Djiboutian President Ismail Omar Guelleh is a strategic thinker who has used his country’s unique position in the Horn of Africa to attract investors and foreign military powers, while maintaining an iron grip on power.
The portly, 73-year-old polyglot with the salt and pepper beard has been in power since 1999, and most Djiboutians only refer to him by his initials, IOG.
He was the handpicked successor to his parent Hassan Gouled Aptidon, the country’s first president after independence from France in 1977.
Born in 1947 in neighboring Ethiopia, where his father was a railway worker, Guelleh returned home as a teenager, later joining the police.
He quickly became the chief of staff of Aptidon, a powerful role with control over the security forces and intelligence services he held for 22 years.
In 1999, Aptidon resigned, passing the torch to Guelleh, elected without a struggle.
Cunning political operator who promised in an election ten years ago that it was “my last race”, Guelleh is now running for a fifth term, without constitutional limits.
He speaks six languages: Italian, French, English, Somali, Arabic and Amharic.
– ‘Seeker of power’ –
From his early years in power, Guelleh seized Djibouti’s unique geographic location on the Red Sea to develop the small arid nation of one million people into a reliable international military and maritime hub.
The third smallest country on the African continent in terms of area, and sandwiched between unstable neighbors, Djibouti has embarked on an infrastructure blitz, seeking major investments in its quest to become the “Dubai of Africa” .
It is also home to military bases for world powers such as France, the United States, Japan, and China.
“IOG is open to new things, especially when it comes to digitization, fintech and new technologies,” said Benedikt Kamski, Addis Ababa-based researcher for the Arnold Bergstraesser Institute, a German think tank.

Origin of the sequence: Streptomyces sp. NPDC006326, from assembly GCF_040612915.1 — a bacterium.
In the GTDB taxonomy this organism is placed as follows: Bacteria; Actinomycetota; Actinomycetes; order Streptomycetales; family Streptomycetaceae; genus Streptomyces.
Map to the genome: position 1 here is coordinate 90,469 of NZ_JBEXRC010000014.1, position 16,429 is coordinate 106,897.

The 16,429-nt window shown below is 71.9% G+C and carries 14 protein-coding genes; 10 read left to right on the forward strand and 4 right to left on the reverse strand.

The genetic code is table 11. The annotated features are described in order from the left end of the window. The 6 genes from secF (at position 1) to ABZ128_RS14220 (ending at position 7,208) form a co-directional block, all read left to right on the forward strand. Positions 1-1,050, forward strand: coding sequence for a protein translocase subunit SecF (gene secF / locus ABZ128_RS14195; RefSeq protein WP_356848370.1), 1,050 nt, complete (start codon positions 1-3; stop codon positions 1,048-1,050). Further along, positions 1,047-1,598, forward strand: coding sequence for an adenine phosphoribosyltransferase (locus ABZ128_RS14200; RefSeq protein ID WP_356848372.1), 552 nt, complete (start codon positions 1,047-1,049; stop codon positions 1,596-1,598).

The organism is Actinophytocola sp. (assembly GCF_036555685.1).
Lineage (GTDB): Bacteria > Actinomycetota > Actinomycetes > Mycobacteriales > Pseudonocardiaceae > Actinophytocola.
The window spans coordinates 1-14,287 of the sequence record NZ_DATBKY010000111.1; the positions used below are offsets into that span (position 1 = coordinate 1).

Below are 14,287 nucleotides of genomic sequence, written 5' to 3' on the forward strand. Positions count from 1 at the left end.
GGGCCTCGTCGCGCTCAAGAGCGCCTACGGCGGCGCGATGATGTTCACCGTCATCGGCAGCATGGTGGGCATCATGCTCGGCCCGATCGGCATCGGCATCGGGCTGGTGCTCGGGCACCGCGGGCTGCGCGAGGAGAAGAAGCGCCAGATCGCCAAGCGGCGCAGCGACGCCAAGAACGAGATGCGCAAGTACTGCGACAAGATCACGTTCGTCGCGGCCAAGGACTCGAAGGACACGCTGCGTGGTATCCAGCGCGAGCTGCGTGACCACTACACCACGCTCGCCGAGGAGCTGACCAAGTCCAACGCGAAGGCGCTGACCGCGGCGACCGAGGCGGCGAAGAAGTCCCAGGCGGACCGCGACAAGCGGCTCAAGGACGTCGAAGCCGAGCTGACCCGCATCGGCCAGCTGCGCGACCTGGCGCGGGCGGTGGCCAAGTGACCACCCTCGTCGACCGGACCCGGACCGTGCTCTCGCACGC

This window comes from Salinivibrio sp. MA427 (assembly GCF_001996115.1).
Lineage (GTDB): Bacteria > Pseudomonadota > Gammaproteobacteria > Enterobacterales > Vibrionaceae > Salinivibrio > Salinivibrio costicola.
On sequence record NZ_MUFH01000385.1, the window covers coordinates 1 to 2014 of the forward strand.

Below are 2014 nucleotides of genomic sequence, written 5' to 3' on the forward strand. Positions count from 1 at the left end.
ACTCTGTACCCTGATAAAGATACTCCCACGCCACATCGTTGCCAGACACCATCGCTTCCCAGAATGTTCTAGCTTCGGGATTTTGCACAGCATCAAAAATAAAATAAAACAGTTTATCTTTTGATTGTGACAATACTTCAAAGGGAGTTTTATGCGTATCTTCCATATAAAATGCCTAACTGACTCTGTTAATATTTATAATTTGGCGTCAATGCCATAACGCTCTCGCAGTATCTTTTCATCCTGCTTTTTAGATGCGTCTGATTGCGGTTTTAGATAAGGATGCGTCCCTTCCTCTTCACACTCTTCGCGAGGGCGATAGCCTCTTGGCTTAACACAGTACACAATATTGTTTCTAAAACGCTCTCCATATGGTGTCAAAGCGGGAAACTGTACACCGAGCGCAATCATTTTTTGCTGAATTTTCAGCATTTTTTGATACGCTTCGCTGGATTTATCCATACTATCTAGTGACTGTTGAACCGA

“I think he’s a strategically thinking politician who understands Djibouti’s strength and uses the country’s potential,” said Kamski, who also described Guelleh as a “power seeker”.
Guelleh relies on both his sub-clan, the Mamasan, and his extended family to control the levers of power.
His wife, Kadra Mahamoud Haid, is an influential figure while relatives, near and far, occupy many key positions in the administration.
Despite a plethora of infrastructure projects – funded largely by massive loans from China – many Djiboutians still live in extreme poverty.
Guelleh’s government has also been accused by human rights groups of suppressing dissent, restricting free speech and suppressing opposition parties.
– Age limit –
While Guelleh is considered a candidate for re-election on Friday, this race is set to be his last, at least on paper.
When a presidential term limit was removed in a 2010 constitutional review, an age limit was introduced, requiring candidates to be under 75.
“I now see this election as a starting point for the post-Guelleh era,” Kamski said.
Guelleh should anoint a successor within his own circle of trust, much the same way as his own appointment.
md / np-fb / jz / gd